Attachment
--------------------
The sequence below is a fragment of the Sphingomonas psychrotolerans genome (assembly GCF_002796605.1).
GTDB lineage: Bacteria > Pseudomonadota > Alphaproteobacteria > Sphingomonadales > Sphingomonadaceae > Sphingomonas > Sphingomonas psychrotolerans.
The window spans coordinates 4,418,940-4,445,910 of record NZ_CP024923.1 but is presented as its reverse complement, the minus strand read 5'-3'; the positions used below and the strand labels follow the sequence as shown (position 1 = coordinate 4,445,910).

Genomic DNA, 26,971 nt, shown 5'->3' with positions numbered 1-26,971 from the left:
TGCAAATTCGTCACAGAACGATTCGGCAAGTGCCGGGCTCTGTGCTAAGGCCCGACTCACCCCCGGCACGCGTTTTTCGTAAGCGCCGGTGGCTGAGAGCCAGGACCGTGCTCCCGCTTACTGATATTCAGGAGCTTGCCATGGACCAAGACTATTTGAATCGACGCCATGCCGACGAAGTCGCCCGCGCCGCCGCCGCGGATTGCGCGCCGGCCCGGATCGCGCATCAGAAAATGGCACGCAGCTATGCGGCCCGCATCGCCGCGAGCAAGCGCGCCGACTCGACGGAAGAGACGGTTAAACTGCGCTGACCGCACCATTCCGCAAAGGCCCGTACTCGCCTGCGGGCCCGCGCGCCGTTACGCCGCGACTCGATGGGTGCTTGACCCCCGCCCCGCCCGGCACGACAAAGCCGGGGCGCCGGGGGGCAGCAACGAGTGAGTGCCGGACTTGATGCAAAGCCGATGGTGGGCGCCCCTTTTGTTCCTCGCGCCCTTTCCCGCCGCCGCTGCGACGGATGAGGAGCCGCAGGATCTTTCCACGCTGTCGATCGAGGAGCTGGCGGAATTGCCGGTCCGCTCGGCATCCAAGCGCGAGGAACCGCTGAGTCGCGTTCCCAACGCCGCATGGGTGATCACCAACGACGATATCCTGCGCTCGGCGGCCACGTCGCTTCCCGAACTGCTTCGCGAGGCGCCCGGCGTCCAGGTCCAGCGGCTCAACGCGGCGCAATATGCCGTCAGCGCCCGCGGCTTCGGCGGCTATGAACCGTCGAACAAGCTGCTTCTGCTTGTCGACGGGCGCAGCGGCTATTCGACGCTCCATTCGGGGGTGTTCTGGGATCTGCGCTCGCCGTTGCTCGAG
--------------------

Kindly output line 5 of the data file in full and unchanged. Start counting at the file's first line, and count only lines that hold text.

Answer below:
TGCAAATTCGTCACAGAACGATTCGGCAAGTGCCGGGCTCTGTGCTAAGGCCCGACTCACCCCCGGCACGCGTTTTTCGTAAGCGCCGGTGGCTGAGAGCCAGGACCGTGCTCCCGCTTACTGATATTCAGGAGCTTGCCATGGACCAAGACTATTTGAATCGACGCCATGCCGACGAAGTCGCCCGCGCCGCCGCCGCGGATTGCGCGCCGGCCCGGATCGCGCATCAGAAAATGGCACGCAGCTATGCGGCCCGCATCGCCGCGAGCAAGCGCGCCGACTCGACGGAAGAGACGGTTAAACTGCGCTGACCGCACCATTCCGCAAAGGCCCGTACTCGCCTGCGGGCCCGCGCGCCGTTACGCCGCGACTCGATGGGTGCTTGACCCCCGCCCCGCCCGGCACGACAAAGCCGGGGCGCCGGGGGGCAGCAACGAGTGAGTGCCGGACTTGATGCAAAGCCGATGGTGGGCGCCCCTTTTGTTCCTCGCGCCCTTTCCCGCCGCCGCTGCGACGGATGAGGAGCCGCAGGATCTTTCCACGCTGTCGATCGAGGAGCTGGCGGAATTGCCGGTCCGCTCGGCATCCAAGCGCGAGGAACCGCTGAGTCGCGTTCCCAACGCCGCATGGGTGATCACCAACGACGATATCCTGCGCTCGGCGGCCACGTCGCTTCCCGAACTGCTTCGCGAGGCGCCCGGCGTCCAGGTCCAGCGGCTCAACGCGGCGCAATATGCCGTCAGCGCCCGCGGCTTCGGCGGCTATGAACCGTCGAACAAGCTGCTTCTGCTTGTCGACGGGCGCAGCGGCTATTCGACGCTCCATTCGGGGGTGTTCTGGGATCTGCGCTCGCCGTTGCTCGAG